Can these bones live?
I've been hearing stories of bones, in places that appear desolate and hopeless.
This week I saw a vision of bones. Well, more of an image than a vision. One might call it a photograph. There was a long table with colorful cloths folded and placed along both sides. On each folded cloth was a human skull. These were skulls of Native Americans. Bones that had been collected by the United States government during colonization and put in museums or used in college classrooms.
I heard about bones uncovered in a construction project at the University of Georgia. Bones from 105 unmarked graves. People that cannot be identified except to know that most of them were of African descent. And we know that in Athens, Georgia, in the 19th century, anyone of African descent was most likely a slave.
I heard about an Iraqi reporter who was killed by an IED when she went to investigate a sinkhole in the desert, just outside the village of Albu Saif. This sinkhole is one of the largest mass graves in the area; a place where ISIS has dumped hundreds, if not thousands of bodies. Most of those bodies have likely not decomposed yet. But they will soon be reduced to bones.
These bones tell stories. Stories of colonization, oppression, brutality.
In Ezekiel we hear about more bones. Dry bones in the valley where God has set down the prophet. These bones also tell a story; a story that was familiar to people in the ancient Near East. It’s a story of war. Of a battle in which one side lost decisively and their bodies were left to rot and roast in the desert sun. We know this was a familiar story because there are ancient Assyrian relief sculptures that show battlefields with dead bodies scattered around. Vultures flying overhead, some carrying pieces of the bodies in their talons.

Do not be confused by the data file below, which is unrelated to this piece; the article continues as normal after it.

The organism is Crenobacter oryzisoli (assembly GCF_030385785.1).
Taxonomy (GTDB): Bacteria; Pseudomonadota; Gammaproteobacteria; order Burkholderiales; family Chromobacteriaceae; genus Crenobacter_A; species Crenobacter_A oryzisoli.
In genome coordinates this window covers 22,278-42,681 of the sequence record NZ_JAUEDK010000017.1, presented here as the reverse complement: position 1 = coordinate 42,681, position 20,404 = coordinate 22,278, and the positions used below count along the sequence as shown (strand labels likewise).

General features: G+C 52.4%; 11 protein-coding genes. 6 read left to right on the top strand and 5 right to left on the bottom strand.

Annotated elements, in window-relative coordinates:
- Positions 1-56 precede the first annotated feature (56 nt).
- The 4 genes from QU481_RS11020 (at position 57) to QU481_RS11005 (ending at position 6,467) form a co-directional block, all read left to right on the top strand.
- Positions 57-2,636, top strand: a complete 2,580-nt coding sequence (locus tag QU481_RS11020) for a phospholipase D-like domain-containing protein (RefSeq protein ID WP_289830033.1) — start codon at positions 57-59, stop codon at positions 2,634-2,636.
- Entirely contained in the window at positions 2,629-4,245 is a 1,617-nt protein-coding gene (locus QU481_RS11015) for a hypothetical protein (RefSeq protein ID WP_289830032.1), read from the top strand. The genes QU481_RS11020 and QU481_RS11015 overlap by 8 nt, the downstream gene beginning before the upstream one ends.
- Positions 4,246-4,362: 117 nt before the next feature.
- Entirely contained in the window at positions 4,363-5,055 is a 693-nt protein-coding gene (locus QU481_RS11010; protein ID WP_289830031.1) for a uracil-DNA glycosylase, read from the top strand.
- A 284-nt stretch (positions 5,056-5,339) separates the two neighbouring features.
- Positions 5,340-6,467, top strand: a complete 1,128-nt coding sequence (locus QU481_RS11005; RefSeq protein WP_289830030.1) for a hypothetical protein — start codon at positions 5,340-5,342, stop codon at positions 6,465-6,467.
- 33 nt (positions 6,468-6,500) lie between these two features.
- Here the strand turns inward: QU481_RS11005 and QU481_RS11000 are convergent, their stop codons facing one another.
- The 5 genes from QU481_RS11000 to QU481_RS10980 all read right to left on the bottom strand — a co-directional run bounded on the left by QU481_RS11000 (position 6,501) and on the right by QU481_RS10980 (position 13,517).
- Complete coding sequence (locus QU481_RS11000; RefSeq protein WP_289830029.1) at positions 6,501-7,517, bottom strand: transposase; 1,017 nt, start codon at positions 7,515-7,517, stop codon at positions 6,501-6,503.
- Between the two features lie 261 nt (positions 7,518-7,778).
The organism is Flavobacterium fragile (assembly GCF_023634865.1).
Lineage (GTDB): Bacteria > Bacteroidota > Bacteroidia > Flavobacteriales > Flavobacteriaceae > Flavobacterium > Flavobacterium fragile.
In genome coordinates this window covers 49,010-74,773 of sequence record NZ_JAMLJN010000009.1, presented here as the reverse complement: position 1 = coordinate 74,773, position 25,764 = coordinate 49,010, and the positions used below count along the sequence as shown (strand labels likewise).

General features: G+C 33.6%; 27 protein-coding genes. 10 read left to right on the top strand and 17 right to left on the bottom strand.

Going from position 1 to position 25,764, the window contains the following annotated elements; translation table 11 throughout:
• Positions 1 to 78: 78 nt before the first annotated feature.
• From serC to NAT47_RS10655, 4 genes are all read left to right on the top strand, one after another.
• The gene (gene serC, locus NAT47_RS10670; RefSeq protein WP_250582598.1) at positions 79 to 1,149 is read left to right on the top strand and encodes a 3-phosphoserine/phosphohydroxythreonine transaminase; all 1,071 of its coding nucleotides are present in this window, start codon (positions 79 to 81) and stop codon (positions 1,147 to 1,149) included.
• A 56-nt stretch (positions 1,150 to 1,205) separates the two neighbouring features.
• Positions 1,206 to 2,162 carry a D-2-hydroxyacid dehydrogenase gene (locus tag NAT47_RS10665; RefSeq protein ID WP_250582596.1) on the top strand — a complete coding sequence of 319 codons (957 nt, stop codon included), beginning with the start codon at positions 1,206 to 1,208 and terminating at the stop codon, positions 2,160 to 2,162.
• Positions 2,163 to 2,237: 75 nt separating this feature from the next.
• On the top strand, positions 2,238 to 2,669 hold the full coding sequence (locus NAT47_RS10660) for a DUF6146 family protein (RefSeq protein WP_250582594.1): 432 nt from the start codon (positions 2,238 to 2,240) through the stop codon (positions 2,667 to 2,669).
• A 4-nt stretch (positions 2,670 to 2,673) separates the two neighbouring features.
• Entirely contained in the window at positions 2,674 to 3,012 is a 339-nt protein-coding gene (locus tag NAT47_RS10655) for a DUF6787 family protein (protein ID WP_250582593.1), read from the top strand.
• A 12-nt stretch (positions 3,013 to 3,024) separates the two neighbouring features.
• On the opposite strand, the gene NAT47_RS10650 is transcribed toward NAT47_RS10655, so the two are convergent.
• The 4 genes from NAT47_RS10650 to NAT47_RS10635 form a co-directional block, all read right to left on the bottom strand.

When Ezekiel sees this valley of very dry bones, he sees the violent, devastating history of his people—the Israelites. He sees the Babylonian army laying siege to his hometown of Jerusalem; two years of non-stop attacks. He sees his family and friends trapped inside the city, dying of hunger and disease. He sees the Temple destroyed. His fellow citizens killed. And those not killed rounded up, with him, and forced into exile in Babylon.
The desolate landscape of bones must have looked familiar to Ezekiel. But what God did with the bones was anything but familiar. Theology professor Corrine Carvalho describes this scene from Ezekiel as “the inversion of the Assyrian reliefs.” Where the reliefs show bodies being torn apart, Ezekiel watches the bones come together, the muscles forming, the skin covering the bodies. Instead of a battlefield becoming a bone yard, Ezekiel watches as the Spirit of God transforms a bone yard into a “vast multitude” of people standing on their feet.
However hopeless a situation appears, the life-giving Spirit is there; this is what God so desperately wants the ancient Israelites to realize. What God so desperately wants us to realize.
In these 14 verses, the Hebrew word for spirit—ruach–occurs nine times. It’s harder to notice in English because it gets translated as spirit, breath, wind. But in Hebrew it is all the same word. Ruach. And it is everywhere.
It is this holy ruach that breathes life into even the most desolate situations. It is God’s spirit that pulls together the shattered pieces and creates new life. That is to say, it is not our energy or our wisdom or even our sheer willpower that will cause these bones to live.
And yet, in bringing new life to the people, there was a role for Ezekiel to play. And surely there is a role for us in God’s continuing efforts to bring healing and wholeness in the world.
There is a need for human ears to hear the Divine question: “Can these bones live?” There is a need for human voices to speak the words of God to people in despair: “I will put my Spirit within you, and you shall live.”
There is a need for us to speak hope into places of desolation, to speak life into places of death. A need for us to remember—and to remind each other—that God’s holy wind is all around. A need for us to remember—and remind each other—that in the midst of the valley, we must keep breathing.
Originally posted at Spacious Faith